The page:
post #63 of 66
For anyone interested, someone found out the 2011 MacBook Pros may have apparently shipped with SATA III, 6GB/s. Article here: http://www.barefeats.com/mbps02.html
post #64 of 66
Quote:
Originally Posted by mrochester View Post

Sadly, in the UK, that's the not the case at all. To configure a base 13" MBP with a 256GB SSD costs an extra £520. You can pick up a Crucial C300 256GB SSD for £368, and still have the 320GB drive the MBP came with. Apple's SSDs are a major rip-off in the UK.

EVERYTHING is a major ripoff in the UK. You guys over pay for everything. I've been there four times in the past two years, and I'm amazed you put up with it. The Kindle sells for much more than it does here as well. I remember it being advertised for £139. Here, it sells for $139. Do the math.


atHome iPod/iPhone docking radios that go for $99 here, were going for £99 there. In fact, when we were speaking to my daughter's school, and I asked if it would be better if we bought her a MacBook Pro here or there, we were told to buy it in NYC, because ALL electronic products were much more expensive in the UK, something I can vouch for.

All computer makers charge more for memory, HDD's, graphics cards and SSD's than you can get them for elsewhere. You can check that out for yourself.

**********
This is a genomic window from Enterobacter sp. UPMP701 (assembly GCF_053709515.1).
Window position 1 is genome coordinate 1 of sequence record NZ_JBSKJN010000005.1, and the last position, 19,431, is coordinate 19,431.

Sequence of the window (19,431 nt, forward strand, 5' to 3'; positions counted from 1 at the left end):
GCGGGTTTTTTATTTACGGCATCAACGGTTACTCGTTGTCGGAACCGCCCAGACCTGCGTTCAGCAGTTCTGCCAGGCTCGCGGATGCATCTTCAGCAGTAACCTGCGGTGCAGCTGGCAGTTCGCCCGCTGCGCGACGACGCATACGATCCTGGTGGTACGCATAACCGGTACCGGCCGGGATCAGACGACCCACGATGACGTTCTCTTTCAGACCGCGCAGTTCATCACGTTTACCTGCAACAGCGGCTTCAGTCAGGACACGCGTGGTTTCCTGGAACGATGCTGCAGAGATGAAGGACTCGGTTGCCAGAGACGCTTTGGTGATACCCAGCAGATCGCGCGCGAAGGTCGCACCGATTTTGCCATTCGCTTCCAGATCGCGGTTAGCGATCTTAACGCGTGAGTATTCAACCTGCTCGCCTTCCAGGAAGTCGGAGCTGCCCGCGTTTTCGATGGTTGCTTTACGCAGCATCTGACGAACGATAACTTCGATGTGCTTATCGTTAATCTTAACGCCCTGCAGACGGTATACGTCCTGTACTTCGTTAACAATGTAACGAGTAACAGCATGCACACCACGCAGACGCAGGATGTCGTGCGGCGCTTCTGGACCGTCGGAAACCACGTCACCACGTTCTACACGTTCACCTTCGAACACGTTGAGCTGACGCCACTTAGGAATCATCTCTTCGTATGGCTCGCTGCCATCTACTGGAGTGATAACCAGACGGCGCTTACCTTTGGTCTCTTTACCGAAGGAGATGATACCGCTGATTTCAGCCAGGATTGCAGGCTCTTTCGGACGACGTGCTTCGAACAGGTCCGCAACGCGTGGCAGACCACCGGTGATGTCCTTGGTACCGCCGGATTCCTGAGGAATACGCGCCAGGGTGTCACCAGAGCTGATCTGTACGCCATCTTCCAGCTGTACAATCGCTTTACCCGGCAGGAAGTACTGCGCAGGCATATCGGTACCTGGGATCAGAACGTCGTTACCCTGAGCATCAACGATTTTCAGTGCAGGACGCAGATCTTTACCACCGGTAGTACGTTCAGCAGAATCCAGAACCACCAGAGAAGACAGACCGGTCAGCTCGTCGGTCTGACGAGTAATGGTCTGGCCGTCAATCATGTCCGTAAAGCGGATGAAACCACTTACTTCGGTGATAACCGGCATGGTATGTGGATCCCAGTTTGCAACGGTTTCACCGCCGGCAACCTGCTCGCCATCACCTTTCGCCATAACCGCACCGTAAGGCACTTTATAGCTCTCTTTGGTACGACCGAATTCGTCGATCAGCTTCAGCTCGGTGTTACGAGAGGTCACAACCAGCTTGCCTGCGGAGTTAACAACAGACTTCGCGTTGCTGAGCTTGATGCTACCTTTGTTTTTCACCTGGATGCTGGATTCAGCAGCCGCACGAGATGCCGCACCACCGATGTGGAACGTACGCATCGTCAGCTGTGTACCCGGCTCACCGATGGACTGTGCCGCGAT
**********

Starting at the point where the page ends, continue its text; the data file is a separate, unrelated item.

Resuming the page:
post #65 of 66
Quote:
Originally Posted by melgross View Post

EVERYTHING is a major ripoff in the UK. You guys over pay for everything. I've been there four times in the past two years, and I'm amazed you put up with it. The Kindle sells for much more than it does here as well. I remember it being advertised for £139. Here, it sells for $139. Do the math.


atHome iPod/iPhone docking radios that go for $99 here, were going for £99 there. In fact, when we were speaking to my daughter's school, and I asked if it would be better if we bought her a MacBook Pro here or there, we were told to buy it in NYC, because ALL electronic products were much more expensive in the UK, something I can vouch for.

All computer makers charge more for memory, HDD's, graphics cards and SSD's than you can get them for elsewhere. You can check that out for yourself.

Oh I know all computer makers charge a fortune to upgrade parts, and that's why Apple's SSDs are equally a rip off. Don't forget UK prices include 20% VAT. There's nothing we can do about the prices short of a revolution to overthrow the government and abolish VAT, but I doubt that'll happen.
post #66 of 66
Quote:
Originally Posted by mrochester View Post

Oh I know all computer makers charge a fortune to upgrade parts, and that's why Apple's SSDs are equally a rip off. Don't forget UK prices include 20% VAT. There's nothing we can do about the prices short of a revolution to overthrow the government and abolish VAT, but I doubt that'll happen.

They also add another 10% for products not made there. At least that was what I was told.